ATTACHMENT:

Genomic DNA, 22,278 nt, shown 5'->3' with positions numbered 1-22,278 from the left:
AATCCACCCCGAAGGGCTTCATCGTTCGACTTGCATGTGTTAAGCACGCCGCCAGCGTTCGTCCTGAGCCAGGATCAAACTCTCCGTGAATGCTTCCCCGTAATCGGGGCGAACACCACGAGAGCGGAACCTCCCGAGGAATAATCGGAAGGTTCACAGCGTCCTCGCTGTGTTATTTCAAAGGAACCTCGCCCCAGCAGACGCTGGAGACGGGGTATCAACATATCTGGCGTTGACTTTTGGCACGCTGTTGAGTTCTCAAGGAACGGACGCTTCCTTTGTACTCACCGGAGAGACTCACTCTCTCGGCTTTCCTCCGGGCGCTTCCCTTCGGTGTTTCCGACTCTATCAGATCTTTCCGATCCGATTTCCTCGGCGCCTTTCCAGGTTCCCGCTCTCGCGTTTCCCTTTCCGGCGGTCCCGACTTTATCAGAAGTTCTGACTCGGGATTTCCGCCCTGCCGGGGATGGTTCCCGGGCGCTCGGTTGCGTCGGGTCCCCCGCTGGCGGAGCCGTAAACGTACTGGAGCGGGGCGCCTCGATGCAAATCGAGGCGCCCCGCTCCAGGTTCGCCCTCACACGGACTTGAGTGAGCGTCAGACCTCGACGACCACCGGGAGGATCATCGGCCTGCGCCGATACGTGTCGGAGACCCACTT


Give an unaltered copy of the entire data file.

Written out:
Genomic DNA, 22,278 nt, shown 5'->3' with positions numbered 1-22,278 from the left:
AATCCACCCCGAAGGGCTTCATCGTTCGACTTGCATGTGTTAAGCACGCCGCCAGCGTTCGTCCTGAGCCAGGATCAAACTCTCCGTGAATGCTTCCCCGTAATCGGGGCGAACACCACGAGAGCGGAACCTCCCGAGGAATAATCGGAAGGTTCACAGCGTCCTCGCTGTGTTATTTCAAAGGAACCTCGCCCCAGCAGACGCTGGAGACGGGGTATCAACATATCTGGCGTTGACTTTTGGCACGCTGTTGAGTTCTCAAGGAACGGACGCTTCCTTTGTACTCACCGGAGAGACTCACTCTCTCGGCTTTCCTCCGGGCGCTTCCCTTCGGTGTTTCCGACTCTATCAGATCTTTCCGATCCGATTTCCTCGGCGCCTTTCCAGGTTCCCGCTCTCGCGTTTCCCTTTCCGGCGGTCCCGACTTTATCAGAAGTTCTGACTCGGGATTTCCGCCCTGCCGGGGATGGTTCCCGGGCGCTCGGTTGCGTCGGGTCCCCCGCTGGCGGAGCCGTAAACGTACTGGAGCGGGGCGCCTCGATGCAAATCGAGGCGCCCCGCTCCAGGTTCGCCCTCACACGGACTTGAGTGAGCGTCAGACCTCGACGACCACCGGGAGGATCATCGGCCTGCGCCGATACGTGTCGGAGACCCACTT